Conservation Research Laboratory: General Conservation Projects
Bret S. Pasch
Space use, ecology, & conservation of Chiricahua fox squirrels
Time Period: 2001 - 2004
Location: Chiricahua National Monument (National Park Service), Chiricahua Mountains, southeast of Willcox, Cochise County, Arizona.
Major Questions/Objectives: Chiricahua fox squirrels (Sciurus nayaritensis chiricahuae) are endemic to the Chiricahua Mountains of southeastern Arizona. A paucity of natural history information and uncertain conservation status served as impetus for us to initiate a descriptive ecological study of the species. In addition, we examined the impacts of human suppression of fire on patterns of habitat use and survival of Chiricahua fox squirrels in fire-suppressed and fire-prescribed areas of the Chiricahua Mountains. We used radiotelemetry techniques to elucidate space and habitat use, survivorship, and fire impacts in our investigation.
Major Findings: We found that Chiricahua fox squirrels differed in several capacities from more widespread species of tree squirrels. Females had a mean of 1.6 (range 1-2) offspring per litter and we found an overall population density of 0.07/ha, both parameters lower than other North American tree squirrels. Seasonal fluctuations in body mass and space use generally paralleled other species of tree squirrels with some notable exceptions. Male Chiricahua fox squirrels maintained a fairly constant body mass and large home range size throughout the year, in contrast to other tree squirrel species that typically show a reduction in both measures in non-mating seasons. Extreme spatial and temporal fluctuations of food experienced by Chiricahua fox squirrels might result in annual patterns in space use and body mass that differ from tree squirrels living in forests with a greater abundance of food.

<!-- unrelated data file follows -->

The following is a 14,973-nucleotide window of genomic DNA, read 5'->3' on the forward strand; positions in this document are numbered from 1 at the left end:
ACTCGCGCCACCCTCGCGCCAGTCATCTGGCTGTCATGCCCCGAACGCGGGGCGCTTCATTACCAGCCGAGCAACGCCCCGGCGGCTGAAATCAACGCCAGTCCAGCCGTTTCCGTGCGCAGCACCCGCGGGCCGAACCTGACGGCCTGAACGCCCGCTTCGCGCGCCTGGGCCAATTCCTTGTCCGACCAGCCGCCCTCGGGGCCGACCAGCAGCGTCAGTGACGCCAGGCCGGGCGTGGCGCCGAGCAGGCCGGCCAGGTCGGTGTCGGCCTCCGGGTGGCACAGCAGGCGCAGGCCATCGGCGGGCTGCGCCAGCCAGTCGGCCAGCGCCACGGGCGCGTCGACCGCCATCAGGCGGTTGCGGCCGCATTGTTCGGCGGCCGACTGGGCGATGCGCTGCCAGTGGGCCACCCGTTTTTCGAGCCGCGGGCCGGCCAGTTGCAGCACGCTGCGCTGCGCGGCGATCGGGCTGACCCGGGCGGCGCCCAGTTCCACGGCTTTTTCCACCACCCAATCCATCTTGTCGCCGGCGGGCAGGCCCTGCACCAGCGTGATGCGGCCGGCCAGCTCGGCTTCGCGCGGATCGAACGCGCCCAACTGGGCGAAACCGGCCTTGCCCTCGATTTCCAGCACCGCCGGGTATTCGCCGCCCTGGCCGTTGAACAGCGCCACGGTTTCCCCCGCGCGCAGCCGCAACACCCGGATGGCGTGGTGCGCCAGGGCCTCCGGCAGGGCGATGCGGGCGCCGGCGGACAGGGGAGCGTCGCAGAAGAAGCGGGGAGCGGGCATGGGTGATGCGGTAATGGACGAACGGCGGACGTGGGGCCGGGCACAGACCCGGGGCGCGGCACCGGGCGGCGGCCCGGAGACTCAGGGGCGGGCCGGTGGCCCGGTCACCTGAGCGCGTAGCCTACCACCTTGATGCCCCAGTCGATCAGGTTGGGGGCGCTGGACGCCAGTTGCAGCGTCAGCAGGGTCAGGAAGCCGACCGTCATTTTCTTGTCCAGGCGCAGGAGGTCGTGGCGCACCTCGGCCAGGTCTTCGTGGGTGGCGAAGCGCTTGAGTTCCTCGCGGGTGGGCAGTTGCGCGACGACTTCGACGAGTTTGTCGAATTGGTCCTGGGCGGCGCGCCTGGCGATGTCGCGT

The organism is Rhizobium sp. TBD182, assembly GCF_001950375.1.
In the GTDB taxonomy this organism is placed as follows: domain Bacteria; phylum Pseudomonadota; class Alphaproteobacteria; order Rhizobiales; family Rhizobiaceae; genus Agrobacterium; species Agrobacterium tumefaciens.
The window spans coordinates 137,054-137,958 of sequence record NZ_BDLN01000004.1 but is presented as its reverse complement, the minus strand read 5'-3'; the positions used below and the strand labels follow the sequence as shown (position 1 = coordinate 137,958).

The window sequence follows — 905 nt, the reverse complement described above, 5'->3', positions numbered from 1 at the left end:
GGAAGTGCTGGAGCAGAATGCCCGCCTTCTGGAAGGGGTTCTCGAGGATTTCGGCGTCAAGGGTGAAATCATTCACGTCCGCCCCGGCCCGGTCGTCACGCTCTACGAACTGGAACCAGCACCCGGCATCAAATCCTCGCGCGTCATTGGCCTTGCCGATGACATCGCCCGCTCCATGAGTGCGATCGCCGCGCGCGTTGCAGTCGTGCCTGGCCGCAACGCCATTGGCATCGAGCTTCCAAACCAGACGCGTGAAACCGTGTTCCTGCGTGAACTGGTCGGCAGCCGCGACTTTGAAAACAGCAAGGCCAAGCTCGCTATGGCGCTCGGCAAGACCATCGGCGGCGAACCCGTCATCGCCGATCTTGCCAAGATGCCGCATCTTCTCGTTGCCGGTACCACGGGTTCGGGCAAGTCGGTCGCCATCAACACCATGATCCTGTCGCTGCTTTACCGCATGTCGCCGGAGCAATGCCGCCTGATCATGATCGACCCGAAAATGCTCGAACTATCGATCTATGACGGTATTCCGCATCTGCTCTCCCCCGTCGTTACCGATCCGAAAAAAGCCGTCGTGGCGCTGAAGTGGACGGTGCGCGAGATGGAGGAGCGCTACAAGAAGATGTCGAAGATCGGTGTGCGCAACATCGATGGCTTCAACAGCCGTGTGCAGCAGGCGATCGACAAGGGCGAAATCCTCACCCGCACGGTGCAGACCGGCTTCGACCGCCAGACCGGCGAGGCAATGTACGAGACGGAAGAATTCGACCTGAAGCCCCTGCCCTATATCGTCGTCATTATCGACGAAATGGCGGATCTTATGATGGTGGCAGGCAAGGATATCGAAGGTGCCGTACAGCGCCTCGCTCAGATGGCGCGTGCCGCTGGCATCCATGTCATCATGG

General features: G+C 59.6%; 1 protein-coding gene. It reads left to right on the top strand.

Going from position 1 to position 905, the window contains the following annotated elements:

We found differences in habitat use and survival of squirrels in areas of the Chiricahua Mountains with differing fire regimes (suppressed vs. prescribed). Core areas of squirrels within fire-suppressed areas were larger and contained more understory shrubs than core areas of squirrels in fire-prescribed areas. Shrub cover and canopy heterogeneity influenced core-area size and distance traveled, and squirrels that were depredated traveled farther than conspecifics that survived, but shrub cover and canopy heterogeneity were not directly associated with squirrel survival. Suppression-induced increases in understory vegetation might force squirrels to travel greater distances to meet energetic requirements and thereby increase predation risk. Retention of mature forested canyons and restoration of natural fire regimes will be important for the persistence of Chiricahua fox squirrels.